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Study Shows 95% of Women with Unintended Pregnancies in the Two Years After a Delivery Had Unmet Demand for Implants, IUDs or Sterilization

TxPEP Research Suggests that New Medicaid Rules Allowing Hospitals Reimbursement for Long-Acting Contraception Could Substantially Reduce Unintended Pregnancy

AUSTIN, Texas (January 14, 2016) — A new study from the Texas Policy Evaluation Project (TxPEP) has shown that a large fraction of unintended pregnancies in the two years after a delivery may result from barriers to accessing their preferred method of contraception. Women who experienced barriers to their preferred method were three times as likely to become pregnant than women who did not, and were much less likely to have initiated use of a highly effective method.  Most surprising is that 95% of women who had unintended pregnancies had expressed interest in implants and intrauterine devices and/or sterilization before they got pregnant. In a previous paper, the researchers documented widespread unmet demand for these methods of contraception among all women who just delivered a baby in the same cohort. The current study was published in the February issue of the journal Obstetrics and Gynecology.

The study’s findings are particularly timely in light of Texas’ January 1, 2016 launch of a Medicaid rules change providing reimbursement for LARC insertion in hospitals immediately following delivery. Taken together, the present study and the earlier study demonstrate that this program has the potential to substantially reduce Texas’ rate of unintended births. The study was conducted in the years immediately following Texas’ dramatic 2011 cuts in the budget for family planning, and after 79 Texas family planning clinics had been forced to close.

Overall, 67 percent of women in the study reported barriers, including insurance rules that do not pay for the insertion of an IUD or implant immediately after delivery, the 30-day waiting period between consent and procedure for Medicaid sterilization, and limited or no postpartum care for women who deliver babies with Emergency Medicaid. The new Texas Medicaid program for postpartum LARC method insertion could remove the insurance barrier for low-income Texas women whose deliveries are paid for by Medicaid.

Thirty-four percent of the women with barriers to contraception became pregnant within two years as compared with only 12 percent of the women with no barriers. Among women with no barriers to access, 75 percent relied on LARC or sterilization for contraception. In contrast, only 10 percent who encountered barriers to using their preferred method were using LARC or sterilization, with the rest using hormonal methods such as the birth control pill or less effective methods like condoms.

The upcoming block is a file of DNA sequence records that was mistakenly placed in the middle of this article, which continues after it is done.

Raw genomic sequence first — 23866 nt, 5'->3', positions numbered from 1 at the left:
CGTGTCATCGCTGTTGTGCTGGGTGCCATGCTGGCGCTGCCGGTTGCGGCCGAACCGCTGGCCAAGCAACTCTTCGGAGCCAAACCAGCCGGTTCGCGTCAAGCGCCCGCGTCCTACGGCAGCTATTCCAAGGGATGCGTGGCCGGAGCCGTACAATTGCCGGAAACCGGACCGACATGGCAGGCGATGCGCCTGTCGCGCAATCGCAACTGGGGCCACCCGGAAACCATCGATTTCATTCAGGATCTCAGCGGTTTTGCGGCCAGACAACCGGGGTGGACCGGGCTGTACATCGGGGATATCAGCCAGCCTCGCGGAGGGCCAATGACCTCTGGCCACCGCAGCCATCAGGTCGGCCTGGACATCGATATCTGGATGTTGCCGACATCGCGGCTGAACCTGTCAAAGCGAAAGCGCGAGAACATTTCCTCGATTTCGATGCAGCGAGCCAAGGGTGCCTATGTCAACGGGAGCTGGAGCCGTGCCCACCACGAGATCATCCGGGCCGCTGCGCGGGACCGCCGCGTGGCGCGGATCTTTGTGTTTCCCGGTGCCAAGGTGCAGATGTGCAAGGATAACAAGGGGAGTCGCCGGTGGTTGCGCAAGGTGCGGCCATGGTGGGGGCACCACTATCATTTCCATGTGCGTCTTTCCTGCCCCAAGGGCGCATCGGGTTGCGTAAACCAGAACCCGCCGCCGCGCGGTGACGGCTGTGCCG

Dr. Amy Young, Chair of the Department of Women’s Health at the University of Texas at Austin, said:  

“This study demonstrates that increasing access to IUDs, implants, and sterilization for women who want these options can prevent unintended pregnancy in the two years following delivery. Texas is now in a better position to make access to highly effective contraception a reality than it was in 2012 and 2013. But much remains to be done operationally and fiscally so that hospitals and clinics can actually meet the large demand for these methods.”  

The researchers interviewed a total of 403 postpartum women who wanted to delay childbearing for at least two years at 3, 6, 9, 12, 18, and 24 months postpartum to track pregnancy status and contraceptive method. The participants were recruited at a hospital in Austin between April and July 2012. 

The abstract is available at this link and the full paper is available upon request by contacting ldixon@prc.utexas.edu.

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If you would like to receive a copy of the paper, more information about this topic or schedule an interview with Dr. Joseph Potter, lead author of the study, please contact Laura Dixon at ldixon@prc.utexas.edu.

 

About TxPEP

The Texas Policy Evaluation Project (TxPEP) is a five-year comprehensive effort to document and analyze the impact of the measures affecting reproductive health passed by the 82nd and 83rd Texas Legislatures. The project team includes researchers at the University of Texas Population Research Center, the University of California San Francisco, Ibis Reproductive Health, and the University of Alabama-Birmingham. The project is supported by grants from the Susan Thompson Buffett Foundation and the Society of Family Planning. Infrastructure support for the Population Research Center is provided by a grant from the Eunice Kennedy Shriver National Institute of Child Health and Human Development.


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